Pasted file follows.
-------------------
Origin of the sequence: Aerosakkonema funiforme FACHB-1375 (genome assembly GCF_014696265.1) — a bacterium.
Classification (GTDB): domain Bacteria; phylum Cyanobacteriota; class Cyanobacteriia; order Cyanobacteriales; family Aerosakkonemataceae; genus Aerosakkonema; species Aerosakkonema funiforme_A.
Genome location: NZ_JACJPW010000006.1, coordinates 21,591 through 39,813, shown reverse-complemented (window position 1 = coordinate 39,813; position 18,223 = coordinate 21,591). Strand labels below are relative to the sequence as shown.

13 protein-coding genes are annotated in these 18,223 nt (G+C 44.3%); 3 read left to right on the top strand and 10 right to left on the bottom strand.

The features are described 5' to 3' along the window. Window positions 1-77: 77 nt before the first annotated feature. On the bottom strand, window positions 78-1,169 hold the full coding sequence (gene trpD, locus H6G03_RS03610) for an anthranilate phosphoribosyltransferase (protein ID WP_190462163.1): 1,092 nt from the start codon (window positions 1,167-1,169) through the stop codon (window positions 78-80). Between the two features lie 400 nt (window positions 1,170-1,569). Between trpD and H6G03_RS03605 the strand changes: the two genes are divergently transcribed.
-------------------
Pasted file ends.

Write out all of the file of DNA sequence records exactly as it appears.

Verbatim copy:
Origin of the sequence: Aerosakkonema funiforme FACHB-1375 (genome assembly GCF_014696265.1) — a bacterium.
Classification (GTDB): domain Bacteria; phylum Cyanobacteriota; class Cyanobacteriia; order Cyanobacteriales; family Aerosakkonemataceae; genus Aerosakkonema; species Aerosakkonema funiforme_A.
Genome location: NZ_JACJPW010000006.1, coordinates 21,591 through 39,813, shown reverse-complemented (window position 1 = coordinate 39,813; position 18,223 = coordinate 21,591). Strand labels below are relative to the sequence as shown.

13 protein-coding genes are annotated in these 18,223 nt (G+C 44.3%); 3 read left to right on the top strand and 10 right to left on the bottom strand.

The features are described 5' to 3' along the window. Window positions 1-77: 77 nt before the first annotated feature. On the bottom strand, window positions 78-1,169 hold the full coding sequence (gene trpD, locus H6G03_RS03610) for an anthranilate phosphoribosyltransferase (protein ID WP_190462163.1): 1,092 nt from the start codon (window positions 1,167-1,169) through the stop codon (window positions 78-80). Between the two features lie 400 nt (window positions 1,170-1,569). Between trpD and H6G03_RS03605 the strand changes: the two genes are divergently transcribed.